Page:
#RiseUpOctober protests call attention to police violence

woman marching in a black lives matter protest

Protesters gathered for three days of rallies and marches in New York.

Thousands participated in a Manhattan march against police brutality on Saturday, and several were arrested.

The march culminated in three days of protest called #RiseUpOctober. The event began on Thursday with a rally and march, then continued Friday as protesters demonstrated at Rikers Island. Organized by Carl Dix, a founder of the Stop Mass Incarceration Network, and Cornel West, an author and activist, #RiseUpOctober continued the call for police accountability that has sparked nationwide protests over the past year. West also asked participants to donate to an Indiegogo campaign that would fund travel expenses for protesters and the families of those killed by police. As of this writing, the campaign has raised over $92,000. 

At Thursday’s rally, family members called on protesters to remember their relatives who died during police encounters. They were joined by director and screenwriter Quentin Tarantino, who called attention to the death of Freddie Gray in Baltimore earlier this year. 

Friday’s protest at Rikers Island aimed to draw attention to the treatment of inmates at the prison and ended with several arrests.

Protesters were also arrested during Saturday’s march through Manhattan.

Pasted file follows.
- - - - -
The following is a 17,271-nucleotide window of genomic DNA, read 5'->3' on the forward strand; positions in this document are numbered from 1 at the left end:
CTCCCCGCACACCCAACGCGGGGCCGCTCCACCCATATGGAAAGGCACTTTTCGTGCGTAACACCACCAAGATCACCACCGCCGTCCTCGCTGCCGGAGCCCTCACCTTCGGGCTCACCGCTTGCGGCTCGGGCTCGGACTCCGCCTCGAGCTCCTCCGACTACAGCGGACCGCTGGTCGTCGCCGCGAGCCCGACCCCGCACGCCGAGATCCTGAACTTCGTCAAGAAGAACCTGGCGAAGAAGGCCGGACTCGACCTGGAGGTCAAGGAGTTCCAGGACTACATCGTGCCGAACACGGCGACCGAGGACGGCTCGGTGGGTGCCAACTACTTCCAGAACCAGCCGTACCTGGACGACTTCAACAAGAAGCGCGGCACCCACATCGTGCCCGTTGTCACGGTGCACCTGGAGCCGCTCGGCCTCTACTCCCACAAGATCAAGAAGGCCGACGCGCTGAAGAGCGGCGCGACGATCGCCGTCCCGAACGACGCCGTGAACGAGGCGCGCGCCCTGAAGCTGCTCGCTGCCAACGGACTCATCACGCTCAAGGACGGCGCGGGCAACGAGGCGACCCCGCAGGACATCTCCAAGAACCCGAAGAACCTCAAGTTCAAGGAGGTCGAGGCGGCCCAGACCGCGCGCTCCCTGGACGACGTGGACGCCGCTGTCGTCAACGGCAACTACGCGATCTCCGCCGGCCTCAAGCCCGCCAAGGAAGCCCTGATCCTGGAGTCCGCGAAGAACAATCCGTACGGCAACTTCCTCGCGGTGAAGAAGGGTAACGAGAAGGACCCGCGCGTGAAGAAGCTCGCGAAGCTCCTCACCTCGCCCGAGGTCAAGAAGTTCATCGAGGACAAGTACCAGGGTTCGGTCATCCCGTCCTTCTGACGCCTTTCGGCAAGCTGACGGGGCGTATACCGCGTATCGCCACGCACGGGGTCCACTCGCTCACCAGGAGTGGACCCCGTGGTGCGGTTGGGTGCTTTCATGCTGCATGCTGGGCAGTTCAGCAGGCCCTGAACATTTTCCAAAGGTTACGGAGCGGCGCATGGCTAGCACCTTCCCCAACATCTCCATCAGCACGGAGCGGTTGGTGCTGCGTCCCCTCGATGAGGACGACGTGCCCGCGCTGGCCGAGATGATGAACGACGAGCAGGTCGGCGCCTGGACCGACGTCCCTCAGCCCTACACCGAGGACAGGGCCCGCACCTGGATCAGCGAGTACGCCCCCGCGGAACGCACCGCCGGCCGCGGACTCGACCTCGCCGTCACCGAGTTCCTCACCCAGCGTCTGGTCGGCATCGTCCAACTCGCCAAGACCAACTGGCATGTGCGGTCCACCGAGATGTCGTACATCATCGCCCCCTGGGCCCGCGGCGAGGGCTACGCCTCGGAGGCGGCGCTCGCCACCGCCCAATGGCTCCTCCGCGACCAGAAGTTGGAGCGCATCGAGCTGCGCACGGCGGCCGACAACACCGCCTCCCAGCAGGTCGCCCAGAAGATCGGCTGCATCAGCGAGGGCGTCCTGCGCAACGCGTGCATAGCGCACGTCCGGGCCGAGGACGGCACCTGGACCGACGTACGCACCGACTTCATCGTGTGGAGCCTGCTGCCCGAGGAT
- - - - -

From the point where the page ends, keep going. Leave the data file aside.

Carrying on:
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The weekend protests come as President Obama is scheduled to meet with police chiefs from across the nation to discuss criminal justice reform. Obama spoke before a gathering of police representatives on Oct. 22 and addressed the Black Lives Matter movement, saying, “I think the reason that the organizers use the phrase ‘Black Lives Matter’ was not because they were suggesting nobody else’s lives matter. Rather, they were suggesting that there is a specific problem that is happening in the African-American community that is not happening in other communities.” 

The president is set to meet with the International Association of Chiefs of Police next week in Chicago. 

Illustration by Max Fleishman

Kate Conger

Kate Conger

Kate Conger is a politics and cybersecurity journalist who currently writes for Gizmodo. Her work has previously appeared in BuzzFeed, Digital Trends, Real Clear Politics, San Francisco Examiner, and elsewhere. Together with Dell Cameron, she won the Society of Professional Journalists' award for Best Scoop in 2017 for a report on the leak of data about 200 million American voters.